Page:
Saturday, 24 October 2015


There have been a lot of new things for me recently. A new house. A new job. A new routine. A new church family. And now, I am writing a little article for our church magazine, "the Grapevine", each month. This is my first entry!

New things can be exciting and daunting at the same time and I have definitely found that to be the case.

It has been great . I am an extrovert, at least for the most part, and so I like meeting new people. Having lots of conversations energizes me rather than draining me. But, trying to remember all the things I have been told about family and friends, previous health issues and so on is difficult.

Starting a new job is always a bit of an unknown. There is an excitement at what might lie ahead, a chance to start afresh, an opportunity to put your stamp on something. But the unknown factor means that you’re never quite sure what to expect.

In the Bible, there is a lot about newness, too much to cover in this short space sadly, but a couple of things we can mention:

We read of a new covenant, an everlasting one, where God will put a new Spirit into people, removing their hearts of stone and giving them new hearts of flesh (Jer 31:31-34). And Jesus tells us that this new covenant is made in His blood (Luke 22:20).

There is a new creation, both in terms of what takes place in an individual as they come to trust Jesus (2 Cor 5:17) and also in relation to the entire universe when Jesus returns to wrap up history (Revelation 21:1-5).

Newness in the Bible is never a mixed bag, it is always overwhelmingly positive. God doesn’t do newness badly.

As Christians we have much to be thankful for and much to look forward to when it comes to the new things that the Bible speaks about. Without newness we’d be dead, lost and have no hope, with it, well, precisely the opposite, and more.

Saturday, 4 April 2015

The Gift

We often associate gifts with Christmas, but not very often with Easter. And yet, for Christians, Easter is where we see the gift the was given at Christmas come to its fulfilment as Jesus goes to cross, dies and then rises again.

Here's a great little video by my former employers.

Friday, 3 April 2015

Complete trust in the darkest moment in all of history

Much has been written about Jesus words from the cross. There are 7 different sayings recorded in the 4 gospel accounts in the Bible. All of them are significant. 

Great words of grace:
“Father, forgive them, for they do not know what they are doing." Luke 23:34
Beautiful words of care.
“Woman,[a] here is your son,” and to the disciple, “Here is your mother." John 19:26-27
Words in fulfilment of Scripture, which are stunning considering Jesus offered living water to those who would come to Him.
“I am thirsty.” John 19:28
Wonderful words of certain hope to one of the thieves who hung beside Him.
“Truly I tell youtoday you will be with me in paradise.” Luke 23:43
The words that signalled the completion of the plan that He and has Father made before the beginning of time, achieving salvation for all who believe.
It is finished.” John 19:30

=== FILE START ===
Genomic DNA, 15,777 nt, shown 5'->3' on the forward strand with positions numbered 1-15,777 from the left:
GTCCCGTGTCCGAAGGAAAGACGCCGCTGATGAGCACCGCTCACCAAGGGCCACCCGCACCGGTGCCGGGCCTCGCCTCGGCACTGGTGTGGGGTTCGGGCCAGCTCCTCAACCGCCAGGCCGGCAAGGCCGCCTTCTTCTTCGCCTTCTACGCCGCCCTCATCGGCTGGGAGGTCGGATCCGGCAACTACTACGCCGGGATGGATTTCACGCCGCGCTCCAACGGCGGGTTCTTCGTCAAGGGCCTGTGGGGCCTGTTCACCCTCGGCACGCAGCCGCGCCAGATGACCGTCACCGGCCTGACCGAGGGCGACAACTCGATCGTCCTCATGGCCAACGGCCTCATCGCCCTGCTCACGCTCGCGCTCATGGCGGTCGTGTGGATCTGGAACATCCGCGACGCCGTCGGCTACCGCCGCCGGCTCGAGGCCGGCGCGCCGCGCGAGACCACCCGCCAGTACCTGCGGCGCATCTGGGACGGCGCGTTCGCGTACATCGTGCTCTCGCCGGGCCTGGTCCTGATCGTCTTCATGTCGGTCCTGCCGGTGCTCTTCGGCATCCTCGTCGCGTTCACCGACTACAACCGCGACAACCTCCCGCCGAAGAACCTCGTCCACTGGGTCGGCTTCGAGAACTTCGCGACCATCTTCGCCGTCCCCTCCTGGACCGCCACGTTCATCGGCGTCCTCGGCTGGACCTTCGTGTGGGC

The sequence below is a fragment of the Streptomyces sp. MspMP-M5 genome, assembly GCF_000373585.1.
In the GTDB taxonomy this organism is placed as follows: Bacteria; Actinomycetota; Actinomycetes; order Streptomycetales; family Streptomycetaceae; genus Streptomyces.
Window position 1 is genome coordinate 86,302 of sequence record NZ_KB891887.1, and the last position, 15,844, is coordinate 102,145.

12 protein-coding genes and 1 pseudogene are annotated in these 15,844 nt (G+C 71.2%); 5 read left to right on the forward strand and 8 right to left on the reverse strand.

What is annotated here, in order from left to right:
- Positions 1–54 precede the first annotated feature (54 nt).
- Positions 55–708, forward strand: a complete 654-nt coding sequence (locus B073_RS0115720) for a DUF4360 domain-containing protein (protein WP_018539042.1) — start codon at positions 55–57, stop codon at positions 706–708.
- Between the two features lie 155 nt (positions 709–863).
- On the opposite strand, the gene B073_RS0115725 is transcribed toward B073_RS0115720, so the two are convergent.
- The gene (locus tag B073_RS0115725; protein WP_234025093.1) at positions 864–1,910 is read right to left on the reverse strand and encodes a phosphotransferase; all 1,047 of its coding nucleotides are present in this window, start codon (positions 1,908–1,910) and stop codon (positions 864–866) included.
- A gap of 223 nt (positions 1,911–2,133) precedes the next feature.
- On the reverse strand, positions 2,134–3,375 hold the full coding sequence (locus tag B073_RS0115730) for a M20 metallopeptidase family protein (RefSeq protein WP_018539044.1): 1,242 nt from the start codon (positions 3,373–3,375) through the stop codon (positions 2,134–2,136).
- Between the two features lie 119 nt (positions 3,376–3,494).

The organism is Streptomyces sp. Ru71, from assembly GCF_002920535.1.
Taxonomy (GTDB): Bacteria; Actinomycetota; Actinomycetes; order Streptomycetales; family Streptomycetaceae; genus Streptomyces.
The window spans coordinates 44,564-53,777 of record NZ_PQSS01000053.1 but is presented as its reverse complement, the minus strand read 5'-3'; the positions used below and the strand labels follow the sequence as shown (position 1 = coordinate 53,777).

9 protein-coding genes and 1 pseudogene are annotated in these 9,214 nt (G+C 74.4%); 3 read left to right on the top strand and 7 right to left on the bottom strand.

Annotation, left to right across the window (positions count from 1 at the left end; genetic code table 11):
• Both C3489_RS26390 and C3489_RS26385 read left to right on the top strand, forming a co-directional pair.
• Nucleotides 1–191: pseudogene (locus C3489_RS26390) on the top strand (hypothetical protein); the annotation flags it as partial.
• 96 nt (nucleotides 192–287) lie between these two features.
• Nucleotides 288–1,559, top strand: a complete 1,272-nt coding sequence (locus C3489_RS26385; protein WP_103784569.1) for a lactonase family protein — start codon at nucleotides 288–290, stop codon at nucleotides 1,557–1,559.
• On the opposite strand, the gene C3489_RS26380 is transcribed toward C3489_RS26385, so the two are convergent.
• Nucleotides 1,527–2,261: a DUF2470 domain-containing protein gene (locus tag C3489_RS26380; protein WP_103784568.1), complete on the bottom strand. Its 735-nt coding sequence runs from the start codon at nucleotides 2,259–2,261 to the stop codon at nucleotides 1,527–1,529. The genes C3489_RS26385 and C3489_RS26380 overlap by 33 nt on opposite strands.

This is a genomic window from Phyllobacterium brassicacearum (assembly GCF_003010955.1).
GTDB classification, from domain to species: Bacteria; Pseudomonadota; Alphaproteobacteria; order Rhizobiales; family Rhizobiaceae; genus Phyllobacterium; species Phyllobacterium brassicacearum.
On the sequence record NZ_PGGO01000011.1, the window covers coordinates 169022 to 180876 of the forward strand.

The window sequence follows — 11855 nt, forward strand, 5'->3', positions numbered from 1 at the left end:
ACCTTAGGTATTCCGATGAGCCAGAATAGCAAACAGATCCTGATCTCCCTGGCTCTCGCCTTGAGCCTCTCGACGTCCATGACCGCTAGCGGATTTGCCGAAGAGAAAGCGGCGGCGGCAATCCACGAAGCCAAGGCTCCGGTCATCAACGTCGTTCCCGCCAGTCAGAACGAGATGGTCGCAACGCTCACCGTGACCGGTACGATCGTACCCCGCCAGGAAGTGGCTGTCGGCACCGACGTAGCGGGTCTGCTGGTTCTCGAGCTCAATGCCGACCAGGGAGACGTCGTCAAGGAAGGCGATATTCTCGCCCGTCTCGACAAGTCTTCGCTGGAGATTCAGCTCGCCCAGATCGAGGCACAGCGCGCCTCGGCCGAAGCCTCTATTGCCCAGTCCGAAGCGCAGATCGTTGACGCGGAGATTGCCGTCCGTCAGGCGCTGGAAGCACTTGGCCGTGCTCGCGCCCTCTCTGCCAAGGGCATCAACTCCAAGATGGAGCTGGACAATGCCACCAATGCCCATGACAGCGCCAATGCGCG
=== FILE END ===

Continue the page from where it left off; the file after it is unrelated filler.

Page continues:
Words that showed He was in control, the He laid down His life, and that He chose to be obedient to death, even death on a cross.
Fatherinto youhands I commit my spirit.” Luke 23:46
But the one I want to mention briefly is possibly the most famous.
“Eloi, Eloi, lema sabachthani?” (which means “My Godmy Godwhy have you forsaken me?”). Mark 15:34
But what is it in essence? 
A cry of abandonment? 
A cry of despair? 
A cry of fear? 
A cry of complete trust?

The words are a direct quote from Psalm 22:1. The psalmist is experiencing an horrendous situation in which he feels he has been forgotten, rejected and abandoned by God. 

This feeling is very real. From his view things seem hopeless.

And yet if we read the whole Psalm, the writer goes on to express trust in God despite feeling forsaken. The writer knows Gods character, not just in some intellectual way, but in a real experiential way too and he knows God is faithful to His people. The cry is genuine. The feeling is real. But it is not one of cessation of trust in God.

Some have suggested that Jesus' quoting of this shows that in that moment on the cross the eternal Son ceased to trust His eternal Father, whom He has been in perfect relationship with forever. 

Or even that this was purely the cry of a man, Jesus ceased to be the Son of God at this point.

I think this is dangerous and incorrect when we consider the Psalm in context. 

Jesus, on the cross, models for us complete trust in the darkest moment of His life and the darkest moment in history. Jesus' experience on the cross is beyond anything we can imagine.
Jesus experiences something He's never known before in relationship His Father because He becomes sin for those who trust Him. And yet, Jesus still trusts His Father.

When we read those words we can be truly comforted. 

Those words show us we can trust our Father when absolutely everything in the world is against us, when all around is dark, when we feel alone and overwhelmed. Why? Because He loves us and always has what is best for us.